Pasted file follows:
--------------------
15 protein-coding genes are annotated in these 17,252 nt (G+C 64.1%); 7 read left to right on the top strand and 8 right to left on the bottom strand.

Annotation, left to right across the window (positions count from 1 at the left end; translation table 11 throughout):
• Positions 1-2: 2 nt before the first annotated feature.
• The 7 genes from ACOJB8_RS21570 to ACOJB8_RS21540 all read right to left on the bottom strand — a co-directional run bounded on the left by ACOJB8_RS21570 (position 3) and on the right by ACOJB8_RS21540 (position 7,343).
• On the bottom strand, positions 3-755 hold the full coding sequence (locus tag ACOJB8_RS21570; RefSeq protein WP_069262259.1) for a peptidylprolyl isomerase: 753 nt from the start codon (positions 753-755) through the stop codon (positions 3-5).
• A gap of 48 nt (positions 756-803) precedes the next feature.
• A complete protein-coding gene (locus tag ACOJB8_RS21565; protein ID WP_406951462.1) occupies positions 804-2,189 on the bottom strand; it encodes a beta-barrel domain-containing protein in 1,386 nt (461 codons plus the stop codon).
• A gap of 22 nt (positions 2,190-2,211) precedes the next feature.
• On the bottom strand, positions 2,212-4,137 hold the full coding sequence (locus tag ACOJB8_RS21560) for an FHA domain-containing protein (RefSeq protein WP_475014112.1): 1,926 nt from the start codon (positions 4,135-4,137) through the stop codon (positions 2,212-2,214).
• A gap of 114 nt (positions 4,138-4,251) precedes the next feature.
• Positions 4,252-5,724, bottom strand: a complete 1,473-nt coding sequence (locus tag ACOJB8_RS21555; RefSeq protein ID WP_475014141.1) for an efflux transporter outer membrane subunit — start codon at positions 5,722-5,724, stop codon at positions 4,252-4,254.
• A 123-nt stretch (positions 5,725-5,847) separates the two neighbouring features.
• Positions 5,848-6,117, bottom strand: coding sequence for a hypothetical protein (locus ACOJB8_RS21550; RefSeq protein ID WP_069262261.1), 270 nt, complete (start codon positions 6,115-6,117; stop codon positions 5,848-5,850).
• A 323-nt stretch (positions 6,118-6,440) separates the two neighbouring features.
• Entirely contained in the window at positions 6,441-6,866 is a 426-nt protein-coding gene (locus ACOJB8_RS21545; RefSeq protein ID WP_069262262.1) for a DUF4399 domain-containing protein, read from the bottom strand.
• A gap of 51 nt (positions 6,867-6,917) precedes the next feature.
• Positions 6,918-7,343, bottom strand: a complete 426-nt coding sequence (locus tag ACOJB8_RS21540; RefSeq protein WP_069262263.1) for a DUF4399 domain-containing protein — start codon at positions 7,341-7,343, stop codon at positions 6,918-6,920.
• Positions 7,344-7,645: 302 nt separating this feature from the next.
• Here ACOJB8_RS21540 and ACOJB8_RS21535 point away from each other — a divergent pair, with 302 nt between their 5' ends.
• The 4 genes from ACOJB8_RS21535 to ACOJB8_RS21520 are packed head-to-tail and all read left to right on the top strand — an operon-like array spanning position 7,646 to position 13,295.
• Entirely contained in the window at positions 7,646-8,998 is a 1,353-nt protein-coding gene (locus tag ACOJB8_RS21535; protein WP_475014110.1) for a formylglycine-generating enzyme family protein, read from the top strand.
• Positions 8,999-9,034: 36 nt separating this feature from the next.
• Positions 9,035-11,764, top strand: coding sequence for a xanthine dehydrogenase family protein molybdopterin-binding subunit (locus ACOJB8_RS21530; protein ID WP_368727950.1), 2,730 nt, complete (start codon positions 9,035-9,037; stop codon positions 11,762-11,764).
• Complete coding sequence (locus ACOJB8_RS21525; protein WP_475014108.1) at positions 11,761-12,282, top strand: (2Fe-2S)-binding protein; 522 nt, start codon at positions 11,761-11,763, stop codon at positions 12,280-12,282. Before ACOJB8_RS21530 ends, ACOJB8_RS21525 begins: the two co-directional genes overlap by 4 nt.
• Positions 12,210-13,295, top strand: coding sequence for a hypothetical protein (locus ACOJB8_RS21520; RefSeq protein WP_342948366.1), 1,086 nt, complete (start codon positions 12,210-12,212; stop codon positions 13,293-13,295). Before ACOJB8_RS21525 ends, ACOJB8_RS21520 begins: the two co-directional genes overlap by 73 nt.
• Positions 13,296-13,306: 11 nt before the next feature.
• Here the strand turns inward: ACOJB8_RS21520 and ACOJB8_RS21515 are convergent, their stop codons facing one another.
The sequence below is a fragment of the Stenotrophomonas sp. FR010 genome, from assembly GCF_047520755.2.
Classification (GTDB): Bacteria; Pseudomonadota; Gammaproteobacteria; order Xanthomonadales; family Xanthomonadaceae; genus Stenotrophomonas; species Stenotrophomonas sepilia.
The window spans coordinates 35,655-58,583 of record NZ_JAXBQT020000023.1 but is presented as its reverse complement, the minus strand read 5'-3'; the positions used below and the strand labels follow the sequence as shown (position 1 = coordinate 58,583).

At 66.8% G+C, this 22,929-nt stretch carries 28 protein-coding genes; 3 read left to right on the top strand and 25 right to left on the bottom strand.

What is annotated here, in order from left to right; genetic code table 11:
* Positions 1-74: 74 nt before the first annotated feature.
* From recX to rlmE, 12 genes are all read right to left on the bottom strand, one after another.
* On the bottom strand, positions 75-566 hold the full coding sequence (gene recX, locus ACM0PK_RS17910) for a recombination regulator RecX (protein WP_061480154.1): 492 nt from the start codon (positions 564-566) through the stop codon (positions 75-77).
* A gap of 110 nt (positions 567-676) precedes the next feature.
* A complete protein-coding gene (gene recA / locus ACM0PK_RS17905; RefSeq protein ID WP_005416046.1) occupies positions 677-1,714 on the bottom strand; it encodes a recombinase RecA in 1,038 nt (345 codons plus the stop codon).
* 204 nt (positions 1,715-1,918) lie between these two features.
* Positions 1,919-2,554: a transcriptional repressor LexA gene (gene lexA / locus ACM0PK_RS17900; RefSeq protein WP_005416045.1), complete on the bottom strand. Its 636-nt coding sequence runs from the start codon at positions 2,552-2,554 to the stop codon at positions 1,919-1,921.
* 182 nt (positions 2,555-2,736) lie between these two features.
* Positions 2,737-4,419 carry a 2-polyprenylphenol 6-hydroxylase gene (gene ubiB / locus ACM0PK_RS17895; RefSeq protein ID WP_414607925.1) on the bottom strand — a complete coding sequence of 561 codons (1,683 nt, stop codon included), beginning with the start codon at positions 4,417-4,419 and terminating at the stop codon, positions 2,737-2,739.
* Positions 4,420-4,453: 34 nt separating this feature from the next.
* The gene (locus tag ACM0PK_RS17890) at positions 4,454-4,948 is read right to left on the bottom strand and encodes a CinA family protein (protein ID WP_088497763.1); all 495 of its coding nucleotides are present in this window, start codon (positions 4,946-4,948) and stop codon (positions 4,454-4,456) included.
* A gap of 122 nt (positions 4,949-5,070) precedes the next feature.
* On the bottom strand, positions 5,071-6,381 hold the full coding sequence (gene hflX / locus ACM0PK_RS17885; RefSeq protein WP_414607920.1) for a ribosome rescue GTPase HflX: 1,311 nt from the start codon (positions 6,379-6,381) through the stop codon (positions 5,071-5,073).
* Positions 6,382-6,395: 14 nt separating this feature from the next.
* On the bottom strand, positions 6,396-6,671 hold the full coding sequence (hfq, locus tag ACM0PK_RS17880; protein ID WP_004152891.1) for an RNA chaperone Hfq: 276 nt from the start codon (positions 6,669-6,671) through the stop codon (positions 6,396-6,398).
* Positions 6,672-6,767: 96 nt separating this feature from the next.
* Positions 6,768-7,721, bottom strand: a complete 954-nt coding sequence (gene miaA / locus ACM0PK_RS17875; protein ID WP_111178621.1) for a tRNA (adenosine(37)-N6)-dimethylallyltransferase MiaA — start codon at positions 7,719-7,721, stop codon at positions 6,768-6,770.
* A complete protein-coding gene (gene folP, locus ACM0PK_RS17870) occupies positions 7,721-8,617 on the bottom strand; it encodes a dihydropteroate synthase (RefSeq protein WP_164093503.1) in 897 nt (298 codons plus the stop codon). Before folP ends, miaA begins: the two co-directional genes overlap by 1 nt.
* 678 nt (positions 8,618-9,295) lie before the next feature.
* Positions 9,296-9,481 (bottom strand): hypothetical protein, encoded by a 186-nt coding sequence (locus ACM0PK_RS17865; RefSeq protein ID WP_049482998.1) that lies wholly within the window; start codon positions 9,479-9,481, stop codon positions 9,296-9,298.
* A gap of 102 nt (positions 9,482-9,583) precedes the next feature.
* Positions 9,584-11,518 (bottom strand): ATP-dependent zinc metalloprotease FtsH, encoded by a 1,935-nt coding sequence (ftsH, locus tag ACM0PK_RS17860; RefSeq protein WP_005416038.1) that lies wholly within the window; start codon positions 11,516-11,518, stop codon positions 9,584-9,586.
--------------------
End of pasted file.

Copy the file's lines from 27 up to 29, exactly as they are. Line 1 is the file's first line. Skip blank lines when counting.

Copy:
• Here the strand turns inward: ACOJB8_RS21520 and ACOJB8_RS21515 are convergent, their stop codons facing one another.
The sequence below is a fragment of the Stenotrophomonas sp. FR010 genome, from assembly GCF_047520755.2.
Classification (GTDB): Bacteria; Pseudomonadota; Gammaproteobacteria; order Xanthomonadales; family Xanthomonadaceae; genus Stenotrophomonas; species Stenotrophomonas sepilia.